Last Updated on
By Aaron Farmer
Radford University’s Student Government Association (SGA) president and vice president traveled to Washington, D.C. along with student leaders from across the Commonwealth on Jan. 27 for a discussion with senators Tim Kaine and Mark Warner on higher education affordability.
“Many of us didn’t really know if this was going to be a substance of policy conversation, or if it would be more of a photo-op… but the senators came right in and we got right down to business. I was very pleased by that. We got to share some personal stories or stories of friends – and then we got right into policy,” said SGA President Colby Bender.
Student leaders attending the meeting voiced their opinions on issues like debt, rising tuition costs, and loan repayment policies, and were given the opportunity to comment on proposals introduced by the senators to help with the cost of higher education.
“Both Senator Warner and Senator Kaine are very concerned about higher education affordability in Virginia – and in the nation,” said Bender.
Hikes in tuition costs and the rising need for financial assistance is a serious issue facing current and prospective college students.
Research done by Virginia’s State Council on Higher Education shows that 52 percent of students who earned a degree in the Commonwealth in the 2011-12 school year graduated with student loan debt. The median debt was $25,000 for students who earned bachelor’s degrees and the number of indebted graduates – along with the average amount of debt – per student has steadily increased in recent years.
However, despite rising tuition costs and higher average student debt, the National Center for Education Statistics reports that unemployment rate for Americans with a bachelor’s degree or more still remains higher today than before the 2008 economic recession.
“You hear a lot of politicians now say, even they have just now payed off their student debt,” said Bender.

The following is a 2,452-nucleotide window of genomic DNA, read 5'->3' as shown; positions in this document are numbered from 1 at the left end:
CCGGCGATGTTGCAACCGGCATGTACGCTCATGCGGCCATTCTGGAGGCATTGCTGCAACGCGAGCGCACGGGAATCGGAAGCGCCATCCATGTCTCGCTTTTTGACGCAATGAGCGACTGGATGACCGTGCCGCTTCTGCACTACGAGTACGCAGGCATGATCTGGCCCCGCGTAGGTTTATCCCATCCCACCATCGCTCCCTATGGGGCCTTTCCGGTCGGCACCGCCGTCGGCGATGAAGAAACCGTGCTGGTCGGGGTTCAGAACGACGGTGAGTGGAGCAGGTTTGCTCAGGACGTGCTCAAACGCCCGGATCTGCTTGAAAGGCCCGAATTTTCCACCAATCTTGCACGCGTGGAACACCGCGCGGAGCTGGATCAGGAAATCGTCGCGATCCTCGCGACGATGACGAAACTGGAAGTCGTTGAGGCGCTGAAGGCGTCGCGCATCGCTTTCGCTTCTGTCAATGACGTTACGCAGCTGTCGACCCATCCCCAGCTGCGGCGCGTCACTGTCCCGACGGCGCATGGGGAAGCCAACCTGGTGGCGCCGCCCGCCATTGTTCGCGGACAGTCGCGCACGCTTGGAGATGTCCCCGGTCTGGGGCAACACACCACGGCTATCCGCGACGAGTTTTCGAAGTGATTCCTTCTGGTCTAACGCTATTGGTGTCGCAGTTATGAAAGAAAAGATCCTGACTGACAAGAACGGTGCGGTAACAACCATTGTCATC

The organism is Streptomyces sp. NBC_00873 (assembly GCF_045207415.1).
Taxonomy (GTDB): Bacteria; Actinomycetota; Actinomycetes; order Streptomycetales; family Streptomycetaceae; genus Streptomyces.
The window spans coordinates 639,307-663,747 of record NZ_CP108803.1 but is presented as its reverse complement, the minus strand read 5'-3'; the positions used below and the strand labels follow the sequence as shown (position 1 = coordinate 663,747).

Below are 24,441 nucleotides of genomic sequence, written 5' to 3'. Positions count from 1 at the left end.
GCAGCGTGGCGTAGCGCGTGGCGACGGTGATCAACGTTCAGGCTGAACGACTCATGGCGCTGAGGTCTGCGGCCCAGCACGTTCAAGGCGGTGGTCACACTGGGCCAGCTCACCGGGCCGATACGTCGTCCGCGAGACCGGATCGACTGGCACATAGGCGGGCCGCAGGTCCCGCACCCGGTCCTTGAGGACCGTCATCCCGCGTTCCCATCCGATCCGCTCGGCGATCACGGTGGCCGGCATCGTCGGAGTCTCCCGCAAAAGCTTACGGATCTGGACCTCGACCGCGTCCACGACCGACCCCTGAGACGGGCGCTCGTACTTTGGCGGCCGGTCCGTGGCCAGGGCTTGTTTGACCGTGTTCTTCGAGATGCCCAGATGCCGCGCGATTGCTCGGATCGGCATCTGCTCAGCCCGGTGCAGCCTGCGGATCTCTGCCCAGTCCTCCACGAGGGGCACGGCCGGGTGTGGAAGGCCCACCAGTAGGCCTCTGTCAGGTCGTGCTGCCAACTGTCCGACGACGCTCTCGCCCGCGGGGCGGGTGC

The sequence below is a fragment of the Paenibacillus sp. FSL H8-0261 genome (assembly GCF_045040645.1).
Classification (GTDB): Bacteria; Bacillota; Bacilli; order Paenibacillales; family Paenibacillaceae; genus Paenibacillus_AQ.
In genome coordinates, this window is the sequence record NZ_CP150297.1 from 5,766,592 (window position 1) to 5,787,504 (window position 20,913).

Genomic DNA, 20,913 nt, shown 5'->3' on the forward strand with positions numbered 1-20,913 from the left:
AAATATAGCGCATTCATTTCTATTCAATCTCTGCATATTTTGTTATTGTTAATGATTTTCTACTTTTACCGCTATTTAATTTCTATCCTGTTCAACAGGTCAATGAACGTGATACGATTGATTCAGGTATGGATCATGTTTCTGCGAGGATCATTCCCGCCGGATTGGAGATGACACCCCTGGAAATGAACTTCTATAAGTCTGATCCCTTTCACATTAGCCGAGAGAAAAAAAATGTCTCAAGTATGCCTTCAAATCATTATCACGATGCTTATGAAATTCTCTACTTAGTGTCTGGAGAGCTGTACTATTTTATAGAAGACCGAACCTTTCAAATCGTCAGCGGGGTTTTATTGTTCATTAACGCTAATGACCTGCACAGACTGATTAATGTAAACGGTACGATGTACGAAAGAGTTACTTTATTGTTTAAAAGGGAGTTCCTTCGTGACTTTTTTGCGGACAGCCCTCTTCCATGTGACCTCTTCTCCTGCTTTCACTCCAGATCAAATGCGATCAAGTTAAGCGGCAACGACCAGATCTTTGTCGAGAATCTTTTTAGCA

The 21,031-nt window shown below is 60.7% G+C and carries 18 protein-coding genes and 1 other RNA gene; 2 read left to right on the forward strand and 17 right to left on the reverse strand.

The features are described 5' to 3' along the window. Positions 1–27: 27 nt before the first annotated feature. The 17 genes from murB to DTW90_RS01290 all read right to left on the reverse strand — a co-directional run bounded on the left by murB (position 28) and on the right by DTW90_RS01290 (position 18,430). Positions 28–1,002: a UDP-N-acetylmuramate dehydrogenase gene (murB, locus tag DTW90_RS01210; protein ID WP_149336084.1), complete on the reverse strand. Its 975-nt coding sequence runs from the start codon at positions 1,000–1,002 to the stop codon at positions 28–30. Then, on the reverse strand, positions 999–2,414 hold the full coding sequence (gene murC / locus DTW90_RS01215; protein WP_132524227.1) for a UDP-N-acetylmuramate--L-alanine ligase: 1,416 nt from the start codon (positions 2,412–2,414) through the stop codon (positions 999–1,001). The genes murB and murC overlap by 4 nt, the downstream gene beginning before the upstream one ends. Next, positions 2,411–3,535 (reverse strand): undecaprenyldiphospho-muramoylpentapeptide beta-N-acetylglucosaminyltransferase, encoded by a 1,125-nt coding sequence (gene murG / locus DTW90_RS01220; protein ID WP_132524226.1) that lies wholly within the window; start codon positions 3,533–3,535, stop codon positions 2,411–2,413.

Vice President Jacinda Jones said she enjoyed the opportunity to discuss issues like the impact of student loan debt on families, financial aid availability for graduate students, and the need for more information for high school students about how to pay for college.
Jones said she is planning for graduate school now, and the strain of paying for it has definitely crossed her mind.
“The senators had a lot of things to add about legislation they wanted to work on to help us… they wanted to hear from students who are in the situation now and how that debt is going to affect us,” said Jones.
After meeting with the senators in D.C., Bender traveled to Richmond on Jan. 1 with other students to lobby for higher education affordability.
“We were able to talk to some of our local legislators like Delegate Joseph Yost and our state Senator Ben Chafin… and even being very conservative members of the state legislature, they both agreed that they would support more higher education funding, and that’s really huge,” said Bender.
Students from Radford – including Bender and other SGA representatives – will return to Richmond this week to lobby for a variety of causes critical to students.
“We have a core group from the SGA, but we also have plenty of other students from other groups, all walks of education,” said Bender, explaining that a mixture of student representatives – ranging from science and technology majors advocating research funding to diversity and inclusion activists – will travel with them to speak with state legislators.
“Everyone has a different reason why they love Radford, and that’s why we try to make it so inclusive… we have a good, large group of students, and I think we’re going to have a lot of fun,” said Bender.
For more information on how to get involved in student advocacy, contact the SGA at firstname.lastname@example.org or visit their office on the second floor in the Hurlburt Student Center (the Bonnie).